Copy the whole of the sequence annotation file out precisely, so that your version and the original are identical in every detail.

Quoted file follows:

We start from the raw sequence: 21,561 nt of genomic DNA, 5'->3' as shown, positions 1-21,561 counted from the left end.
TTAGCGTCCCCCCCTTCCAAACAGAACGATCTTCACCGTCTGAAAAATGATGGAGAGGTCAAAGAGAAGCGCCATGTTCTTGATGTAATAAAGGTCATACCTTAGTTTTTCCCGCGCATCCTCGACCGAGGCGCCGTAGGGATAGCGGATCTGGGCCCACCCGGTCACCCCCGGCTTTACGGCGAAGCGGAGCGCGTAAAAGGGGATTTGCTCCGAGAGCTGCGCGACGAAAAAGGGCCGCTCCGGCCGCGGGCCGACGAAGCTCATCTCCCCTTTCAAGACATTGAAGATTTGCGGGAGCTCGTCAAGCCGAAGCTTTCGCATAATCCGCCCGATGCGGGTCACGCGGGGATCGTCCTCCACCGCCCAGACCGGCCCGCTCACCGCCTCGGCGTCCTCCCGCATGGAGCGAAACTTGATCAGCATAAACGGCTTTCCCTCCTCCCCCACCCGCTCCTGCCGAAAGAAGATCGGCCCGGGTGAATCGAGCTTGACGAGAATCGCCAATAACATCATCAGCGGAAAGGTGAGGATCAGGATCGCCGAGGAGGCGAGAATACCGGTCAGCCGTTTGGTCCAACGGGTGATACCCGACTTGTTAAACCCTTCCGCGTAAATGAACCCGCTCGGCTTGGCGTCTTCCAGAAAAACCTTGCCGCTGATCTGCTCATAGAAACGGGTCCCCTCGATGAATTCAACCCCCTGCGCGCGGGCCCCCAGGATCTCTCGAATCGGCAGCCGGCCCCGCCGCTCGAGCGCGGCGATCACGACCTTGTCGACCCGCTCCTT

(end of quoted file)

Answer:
We start from the raw sequence: 21,561 nt of genomic DNA, 5'->3' as shown, positions 1-21,561 counted from the left end.
TTAGCGTCCCCCCCTTCCAAACAGAACGATCTTCACCGTCTGAAAAATGATGGAGAGGTCAAAGAGAAGCGCCATGTTCTTGATGTAATAAAGGTCATACCTTAGTTTTTCCCGCGCATCCTCGACCGAGGCGCCGTAGGGATAGCGGATCTGGGCCCACCCGGTCACCCCCGGCTTTACGGCGAAGCGGAGCGCGTAAAAGGGGATTTGCTCCGAGAGCTGCGCGACGAAAAAGGGCCGCTCCGGCCGCGGGCCGACGAAGCTCATCTCCCCTTTCAAGACATTGAAGATTTGCGGGAGCTCGTCAAGCCGAAGCTTTCGCATAATCCGCCCGATGCGGGTCACGCGGGGATCGTCCTCCACCGCCCAGACCGGCCCGCTCACCGCCTCGGCGTCCTCCCGCATGGAGCGAAACTTGATCAGCATAAACGGCTTTCCCTCCTCCCCCACCCGCTCCTGCCGAAAGAAGATCGGCCCGGGTGAATCGAGCTTGACGAGAATCGCCAATAACATCATCAGCGGAAAGGTGAGGATCAGGATCGCCGAGGAGGCGAGAATACCGGTCAGCCGTTTGGTCCAACGGGTGATACCCGACTTGTTAAACCCTTCCGCGTAAATGAACCCGCTCGGCTTGGCGTCTTCCAGAAAAACCTTGCCGCTGATCTGCTCATAGAAACGGGTCCCCTCGATGAATTCAACCCCCTGCGCGCGGGCCCCCAGGATCTCTCGAATCGGCAGCCGGCCCCGCCGCTCGAGCGCGGCGATCACGACCTTGTCGACCCGCTCCTT